On the side I may comment, that I have been running Genetic Algorithms Evolution on one of my computers, using a paid-for Windows-based application from the past, which was named ‘Discipulus‘. One of the problems it was given, as a machine-learning exercise, was to take 24 ~~random~~ input-variables, and to compute whether their sum is positive or negative.

Each line in the data-set has a different amplitude between the input-variables, which also means that their standard deviation changes from one line to the next. But to make the example solvable, their expected value is zero, meaning that they are equally prone to be positive as they are to be negative. And the last number in each line of my data-set, seems to be either a one or a zero, to indicate that the sum of the variables either did or did not exceed zero. Thus, 50% of the expected output-values should be 0, and 50% of them should be 1.

The Genetic Algorithms I’ve been playing with, are supposed to predict whether a 0 or a 1 should result from these ~~completely-random~~ input values, based on the learning data-set. But one handicap which my GAs have, is the fact that their random evolution, only causes them to utilize a small subset of the 24 input-values each time. The GAs evolve to predict either a 0 or a 1, based on input-values which they’ve evolved to make use of in randomly-created, but then selected and mutated computations.

The best GA which I’ve been able to grow, predicts this outcome with 87.6% accuracy. But this is achieved, even if the GA was only utilizing maybe 1/4 of the input-variables.

In short, those GAs ~~are able~~ to look at just a subset of ‘their gambling experience’, and decide ‘whether to walk away from the table’, or ‘whether it’s worth continuing to make bets’.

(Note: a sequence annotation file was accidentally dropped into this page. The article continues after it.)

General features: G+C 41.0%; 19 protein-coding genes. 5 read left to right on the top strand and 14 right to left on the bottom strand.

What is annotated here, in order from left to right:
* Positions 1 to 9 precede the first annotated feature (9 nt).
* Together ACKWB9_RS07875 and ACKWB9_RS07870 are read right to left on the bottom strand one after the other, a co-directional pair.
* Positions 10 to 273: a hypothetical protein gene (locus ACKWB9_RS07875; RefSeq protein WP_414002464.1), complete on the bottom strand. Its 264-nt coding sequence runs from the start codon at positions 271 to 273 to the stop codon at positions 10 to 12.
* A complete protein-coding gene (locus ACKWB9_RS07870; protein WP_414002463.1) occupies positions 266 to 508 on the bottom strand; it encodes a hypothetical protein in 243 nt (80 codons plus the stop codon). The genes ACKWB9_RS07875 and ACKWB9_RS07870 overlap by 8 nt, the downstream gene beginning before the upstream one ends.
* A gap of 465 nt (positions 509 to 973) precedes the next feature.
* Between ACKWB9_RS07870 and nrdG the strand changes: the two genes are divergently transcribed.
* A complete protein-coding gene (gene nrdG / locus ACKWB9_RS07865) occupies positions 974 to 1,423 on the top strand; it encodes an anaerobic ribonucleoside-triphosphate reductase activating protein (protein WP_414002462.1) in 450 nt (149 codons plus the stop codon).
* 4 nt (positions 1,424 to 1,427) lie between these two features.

According to my own understanding, given only 1/4 of the input-variables, it should only be possible to predict the outcome with 75% accuracy. But the fact that one of my GAs seems to exceed that goal, may be attributable to a flaw in how Genetic Algorithms are trained.

When trained to ‘learn’ one data-set, GAs will sometimes be better at predicting *its* outcome, than the outcome of equivalent data-sets. In effect, the GA may turn into more of a data-compression example, than a proof, that the concept was recognized, which this data-set was meant to sample.

This is already a reason why, in-vitro AI learning is broken into two steps: a learning data-set, and a validation data-set, the latter of which the AI in question was no longer given a chance to learn from. The validation data-set is supposed to determine, to what extent a given AI has truly mastered ‘the principle in the data-set’, and not ‘one data-set’.

Well just as there can be discrepancies between how fit a GA is, according to the learning and according to the validation data-sets, there can actually be discrepancies between how well the same GA scores, given two validation data-sets…

(Update 05/15/2018 : )

Also, in my experiments with Genetic Algorithms, I tend to use data-sets which were supplied to me, as opposed to data-sets which I could have created myself – so far. Well the supplied data-set I used for the example above, might not have contained truly random numbers, only numbers which ‘look random’ to my causal inspection.

In that case, when ‘learning the data-set’, the GAs may have been able to exploit any lack of randomness, which by myself, I cannot even see.

(Update 05/16/2018 : )

I have now created a new project, for the Genetic Algorithms software ‘Discipulus’, for which I created my own two Data-Sets, *according to the description I gave above*.

The result was, that the most evolved GA was only able to guess the outcome of the Validation Data-Set, with 66% accuracy, based on using 1/4 of the 24 Input-variables, from the Training Data-Set. The following URL provides the text-files, which constituted this project, except for the actual software:

http://dirkmittler.homeip.net/Random24-Class/

At the same time, the best result which a GA was able to achieve, based entirely on the Learning / Training Data-Set, was **97%**. But *that* GA, *only achieved 55% on the Validation Data-Set*, even though both Data-Sets were generated by the same algorithm!

Dirk